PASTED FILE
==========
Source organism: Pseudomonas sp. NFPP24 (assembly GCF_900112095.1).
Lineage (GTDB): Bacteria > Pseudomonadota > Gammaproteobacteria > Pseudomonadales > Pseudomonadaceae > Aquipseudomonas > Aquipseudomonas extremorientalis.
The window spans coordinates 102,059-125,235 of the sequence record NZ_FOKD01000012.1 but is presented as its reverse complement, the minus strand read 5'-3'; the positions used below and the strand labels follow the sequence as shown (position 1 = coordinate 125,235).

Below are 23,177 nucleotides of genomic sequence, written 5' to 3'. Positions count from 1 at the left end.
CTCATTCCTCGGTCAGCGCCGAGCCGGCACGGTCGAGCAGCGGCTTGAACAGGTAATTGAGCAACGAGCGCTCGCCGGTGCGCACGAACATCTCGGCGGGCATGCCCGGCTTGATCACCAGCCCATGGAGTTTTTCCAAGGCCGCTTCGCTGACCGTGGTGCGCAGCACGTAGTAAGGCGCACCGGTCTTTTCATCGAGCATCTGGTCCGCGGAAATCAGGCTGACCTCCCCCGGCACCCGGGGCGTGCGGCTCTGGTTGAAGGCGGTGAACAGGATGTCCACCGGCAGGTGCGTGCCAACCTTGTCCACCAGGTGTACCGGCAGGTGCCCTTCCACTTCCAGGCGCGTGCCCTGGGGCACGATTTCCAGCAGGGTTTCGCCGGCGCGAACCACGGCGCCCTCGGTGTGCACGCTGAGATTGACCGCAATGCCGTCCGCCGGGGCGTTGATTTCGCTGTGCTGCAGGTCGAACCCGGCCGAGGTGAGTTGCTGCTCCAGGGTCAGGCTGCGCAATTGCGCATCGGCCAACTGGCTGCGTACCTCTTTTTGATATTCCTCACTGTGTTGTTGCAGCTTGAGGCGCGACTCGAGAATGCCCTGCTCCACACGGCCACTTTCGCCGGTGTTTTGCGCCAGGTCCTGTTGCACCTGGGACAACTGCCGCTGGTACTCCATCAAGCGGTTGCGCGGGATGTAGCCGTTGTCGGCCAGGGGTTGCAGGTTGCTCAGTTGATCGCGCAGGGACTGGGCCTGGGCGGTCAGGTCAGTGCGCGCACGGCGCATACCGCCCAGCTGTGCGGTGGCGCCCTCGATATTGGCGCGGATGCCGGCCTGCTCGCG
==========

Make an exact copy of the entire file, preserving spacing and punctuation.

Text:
Source organism: Pseudomonas sp. NFPP24 (assembly GCF_900112095.1).
Lineage (GTDB): Bacteria > Pseudomonadota > Gammaproteobacteria > Pseudomonadales > Pseudomonadaceae > Aquipseudomonas > Aquipseudomonas extremorientalis.
The window spans coordinates 102,059-125,235 of the sequence record NZ_FOKD01000012.1 but is presented as its reverse complement, the minus strand read 5'-3'; the positions used below and the strand labels follow the sequence as shown (position 1 = coordinate 125,235).

Below are 23,177 nucleotides of genomic sequence, written 5' to 3'. Positions count from 1 at the left end.
CTCATTCCTCGGTCAGCGCCGAGCCGGCACGGTCGAGCAGCGGCTTGAACAGGTAATTGAGCAACGAGCGCTCGCCGGTGCGCACGAACATCTCGGCGGGCATGCCCGGCTTGATCACCAGCCCATGGAGTTTTTCCAAGGCCGCTTCGCTGACCGTGGTGCGCAGCACGTAGTAAGGCGCACCGGTCTTTTCATCGAGCATCTGGTCCGCGGAAATCAGGCTGACCTCCCCCGGCACCCGGGGCGTGCGGCTCTGGTTGAAGGCGGTGAACAGGATGTCCACCGGCAGGTGCGTGCCAACCTTGTCCACCAGGTGTACCGGCAGGTGCCCTTCCACTTCCAGGCGCGTGCCCTGGGGCACGATTTCCAGCAGGGTTTCGCCGGCGCGAACCACGGCGCCCTCGGTGTGCACGCTGAGATTGACCGCAATGCCGTCCGCCGGGGCGTTGATTTCGCTGTGCTGCAGGTCGAACCCGGCCGAGGTGAGTTGCTGCTCCAGGGTCAGGCTGCGCAATTGCGCATCGGCCAACTGGCTGCGTACCTCTTTTTGATATTCCTCACTGTGTTGTTGCAGCTTGAGGCGCGACTCGAGAATGCCCTGCTCCACACGGCCACTTTCGCCGGTGTTTTGCGCCAGGTCCTGTTGCACCTGGGACAACTGCCGCTGGTACTCCATCAAGCGGTTGCGCGGGATGTAGCCGTTGTCGGCCAGGGGTTGCAGGTTGCTCAGTTGATCGCGCAGGGACTGGGCCTGGGCGGTCAGGTCAGTGCGCGCACGGCGCATACCGCCCAGCTGTGCGGTGGCGCCCTCGATATTGGCGCGGATGCCGGCCTGCTCGCG